Disclaimer: I am not a lawyer. This blog should not be viewed as legal advice. It is simply my experiences, opinions, and information I looked up on the internet.
A few months ago, a friend sent me an article about yarn bombing. It involves knitting or crocheting covers for public statues and sign posts. It looks so whimsical and charming! It looks like the best way to do it is to measure the item you want to yarn bomb, determine how many pieces it will take to cover the item, make the items, then go back to it and stitch the pieces around it to give it a snug fit. At first, I thought this would be something that could only happen under the cover of night, but I was pleased to see pictures of yarn bombing happening during the day time.
I have been crocheting for over 10 years. When I heard about yard bombing, I immediately wanted to grab my tape measure and run downtown to start measuring things to yarn bomb. I think it would be so much fun to drive down the street and see the post for every sign covered with colorful yarn. My next thought, of course, was whether yarn bombing was legal.
Is It Trespassing?
It depends. If what you want to yarn bomb is on public property, like a sign post on a street corner or a statue in park, it’s not trespassing to walk up to it. If you want to yarn bomb a statue or monument, there might be a sign posted on or near it that says, “Do Not Touch” or “Do Not Climb.” If what you want to yarn bomb is on private property, such as a lawn jockey in front of someone’s house, it’s trespassing to go onto their property without an invitation. On the flip side, if the person who owns the private property likes what you did, it’s more likely to stay up longer than yarn bombing on public property.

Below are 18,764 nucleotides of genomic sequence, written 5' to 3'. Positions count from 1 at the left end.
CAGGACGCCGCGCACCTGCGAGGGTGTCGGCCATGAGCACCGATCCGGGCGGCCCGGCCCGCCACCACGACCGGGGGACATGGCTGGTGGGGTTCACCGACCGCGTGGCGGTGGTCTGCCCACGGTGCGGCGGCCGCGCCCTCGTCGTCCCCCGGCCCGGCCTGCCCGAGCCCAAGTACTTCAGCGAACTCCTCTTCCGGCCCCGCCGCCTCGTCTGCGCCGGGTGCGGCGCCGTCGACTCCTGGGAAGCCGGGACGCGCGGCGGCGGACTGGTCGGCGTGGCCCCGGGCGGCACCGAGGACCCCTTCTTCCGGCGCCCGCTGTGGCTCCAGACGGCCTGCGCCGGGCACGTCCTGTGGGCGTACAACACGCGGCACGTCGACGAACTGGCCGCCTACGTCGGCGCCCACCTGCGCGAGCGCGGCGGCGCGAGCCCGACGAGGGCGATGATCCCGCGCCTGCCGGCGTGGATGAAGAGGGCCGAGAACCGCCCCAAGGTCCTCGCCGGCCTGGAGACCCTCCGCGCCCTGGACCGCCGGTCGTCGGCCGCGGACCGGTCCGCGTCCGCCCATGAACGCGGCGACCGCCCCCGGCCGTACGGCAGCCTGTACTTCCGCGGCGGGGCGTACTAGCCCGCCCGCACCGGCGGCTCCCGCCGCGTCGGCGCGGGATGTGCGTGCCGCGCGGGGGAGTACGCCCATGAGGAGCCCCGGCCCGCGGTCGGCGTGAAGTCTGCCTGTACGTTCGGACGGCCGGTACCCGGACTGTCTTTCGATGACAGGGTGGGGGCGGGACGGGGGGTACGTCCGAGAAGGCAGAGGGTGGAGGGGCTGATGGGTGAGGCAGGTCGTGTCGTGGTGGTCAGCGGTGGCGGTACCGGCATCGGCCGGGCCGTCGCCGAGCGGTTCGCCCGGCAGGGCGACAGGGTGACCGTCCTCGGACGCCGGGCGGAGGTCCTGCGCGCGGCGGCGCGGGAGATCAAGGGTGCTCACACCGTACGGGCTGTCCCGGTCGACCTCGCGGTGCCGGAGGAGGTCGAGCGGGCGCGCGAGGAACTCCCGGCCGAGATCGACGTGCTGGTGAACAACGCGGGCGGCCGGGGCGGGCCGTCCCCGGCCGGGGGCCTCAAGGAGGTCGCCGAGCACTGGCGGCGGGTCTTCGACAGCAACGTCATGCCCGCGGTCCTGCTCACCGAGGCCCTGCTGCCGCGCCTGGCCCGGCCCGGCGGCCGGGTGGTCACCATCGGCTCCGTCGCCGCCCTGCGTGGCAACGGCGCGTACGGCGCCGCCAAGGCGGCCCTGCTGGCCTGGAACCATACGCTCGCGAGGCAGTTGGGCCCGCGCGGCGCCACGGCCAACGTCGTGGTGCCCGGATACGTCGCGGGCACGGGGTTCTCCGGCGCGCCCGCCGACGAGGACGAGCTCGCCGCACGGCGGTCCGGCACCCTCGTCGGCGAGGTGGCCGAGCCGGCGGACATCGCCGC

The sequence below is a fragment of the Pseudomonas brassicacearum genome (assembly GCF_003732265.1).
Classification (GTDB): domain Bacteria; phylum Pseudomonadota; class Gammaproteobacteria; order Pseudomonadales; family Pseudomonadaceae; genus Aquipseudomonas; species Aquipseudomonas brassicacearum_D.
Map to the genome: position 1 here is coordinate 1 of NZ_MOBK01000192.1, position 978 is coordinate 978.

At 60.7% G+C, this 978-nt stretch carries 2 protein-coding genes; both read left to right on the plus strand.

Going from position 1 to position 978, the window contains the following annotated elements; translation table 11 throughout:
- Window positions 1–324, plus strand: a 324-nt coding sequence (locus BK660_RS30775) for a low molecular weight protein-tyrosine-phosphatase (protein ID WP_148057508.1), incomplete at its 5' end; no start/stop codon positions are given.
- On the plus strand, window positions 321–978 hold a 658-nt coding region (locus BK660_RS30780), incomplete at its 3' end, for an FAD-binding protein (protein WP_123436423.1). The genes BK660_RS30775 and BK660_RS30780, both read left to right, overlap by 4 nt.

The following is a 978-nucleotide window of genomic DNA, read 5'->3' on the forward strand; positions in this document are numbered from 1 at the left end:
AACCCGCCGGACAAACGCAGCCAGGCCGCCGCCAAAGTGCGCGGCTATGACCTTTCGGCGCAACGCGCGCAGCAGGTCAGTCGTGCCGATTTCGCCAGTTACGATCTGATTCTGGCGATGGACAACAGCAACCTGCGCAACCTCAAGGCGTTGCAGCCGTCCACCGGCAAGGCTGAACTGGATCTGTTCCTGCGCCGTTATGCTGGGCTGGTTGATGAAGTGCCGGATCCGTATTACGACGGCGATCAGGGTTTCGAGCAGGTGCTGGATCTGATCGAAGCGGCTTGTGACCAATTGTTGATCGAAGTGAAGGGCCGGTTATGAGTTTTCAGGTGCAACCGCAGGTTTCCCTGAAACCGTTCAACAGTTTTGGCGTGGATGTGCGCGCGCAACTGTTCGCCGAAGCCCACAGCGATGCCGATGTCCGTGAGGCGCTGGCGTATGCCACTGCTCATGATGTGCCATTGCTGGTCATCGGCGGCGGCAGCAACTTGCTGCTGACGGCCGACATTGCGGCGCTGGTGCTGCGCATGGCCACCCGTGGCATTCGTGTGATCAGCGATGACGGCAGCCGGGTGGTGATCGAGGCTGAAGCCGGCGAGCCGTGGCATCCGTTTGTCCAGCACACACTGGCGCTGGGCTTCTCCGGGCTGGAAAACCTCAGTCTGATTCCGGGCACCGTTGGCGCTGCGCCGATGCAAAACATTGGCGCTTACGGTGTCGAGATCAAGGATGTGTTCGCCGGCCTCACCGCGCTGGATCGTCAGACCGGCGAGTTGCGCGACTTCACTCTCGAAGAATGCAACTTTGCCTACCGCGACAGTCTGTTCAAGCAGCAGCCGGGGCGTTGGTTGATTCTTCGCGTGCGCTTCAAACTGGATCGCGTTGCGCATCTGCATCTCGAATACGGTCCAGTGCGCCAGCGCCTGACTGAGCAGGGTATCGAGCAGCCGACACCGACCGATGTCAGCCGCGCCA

Is It Vandalism?
I doubt it. When I think of vandalism, I think about graffiti spray painted on walls. To get rid of it, you have to power wash it and repaint the wall. Yarn bombing is less destructive and completely non-permanent. I would argue that it is not even defacing property but rather a type of unsolicited public art, like artists who draw with chalk on the sidewalk. Yarn bombing art can be removed in minutes with a pair of scissors. I’d say, at most, it’s more like littering than vandalism. Regardless of what you call it, I doubt the police would waste their time tracking down and citing a yarn bomber as long as they didn’t create any type of public hazard.
- Yarn bombing in Texas (helenmccarthy.wordpress.com)
- Story Behind that Yarn Street Art (mymodernmet.com)
- Rogue knitters’ handiwork appears in Cincinnati (dispatch.com)
- Yarn Bombers Dress Up Vancouver for Mini Maker Faire (craftzine.com)
- How I Spent Yarn Bombing Day (croshame.com)